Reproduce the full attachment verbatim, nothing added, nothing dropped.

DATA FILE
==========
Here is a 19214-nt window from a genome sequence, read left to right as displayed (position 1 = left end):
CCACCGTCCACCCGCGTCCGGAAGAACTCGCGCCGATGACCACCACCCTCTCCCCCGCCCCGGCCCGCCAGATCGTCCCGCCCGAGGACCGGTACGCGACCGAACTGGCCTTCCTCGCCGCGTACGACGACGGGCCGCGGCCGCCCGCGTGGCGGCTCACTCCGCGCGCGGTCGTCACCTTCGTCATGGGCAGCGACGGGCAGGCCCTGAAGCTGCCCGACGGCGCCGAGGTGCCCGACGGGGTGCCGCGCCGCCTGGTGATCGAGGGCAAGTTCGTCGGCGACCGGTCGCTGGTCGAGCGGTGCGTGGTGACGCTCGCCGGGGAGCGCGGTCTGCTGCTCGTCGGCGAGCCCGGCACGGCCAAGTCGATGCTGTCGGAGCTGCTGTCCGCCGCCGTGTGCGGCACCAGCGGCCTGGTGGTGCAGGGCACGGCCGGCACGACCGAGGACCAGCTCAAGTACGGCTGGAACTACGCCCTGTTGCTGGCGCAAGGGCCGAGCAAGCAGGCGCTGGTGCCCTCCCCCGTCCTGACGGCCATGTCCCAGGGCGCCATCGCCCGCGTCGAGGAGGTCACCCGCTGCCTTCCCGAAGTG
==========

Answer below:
Here is a 19214-nt window from a genome sequence, read left to right as displayed (position 1 = left end):
CCACCGTCCACCCGCGTCCGGAAGAACTCGCGCCGATGACCACCACCCTCTCCCCCGCCCCGGCCCGCCAGATCGTCCCGCCCGAGGACCGGTACGCGACCGAACTGGCCTTCCTCGCCGCGTACGACGACGGGCCGCGGCCGCCCGCGTGGCGGCTCACTCCGCGCGCGGTCGTCACCTTCGTCATGGGCAGCGACGGGCAGGCCCTGAAGCTGCCCGACGGCGCCGAGGTGCCCGACGGGGTGCCGCGCCGCCTGGTGATCGAGGGCAAGTTCGTCGGCGACCGGTCGCTGGTCGAGCGGTGCGTGGTGACGCTCGCCGGGGAGCGCGGTCTGCTGCTCGTCGGCGAGCCCGGCACGGCCAAGTCGATGCTGTCGGAGCTGCTGTCCGCCGCCGTGTGCGGCACCAGCGGCCTGGTGGTGCAGGGCACGGCCGGCACGACCGAGGACCAGCTCAAGTACGGCTGGAACTACGCCCTGTTGCTGGCGCAAGGGCCGAGCAAGCAGGCGCTGGTGCCCTCCCCCGTCCTGACGGCCATGTCCCAGGGCGCCATCGCCCGCGTCGAGGAGGTCACCCGCTGCCTTCCCGAAGTG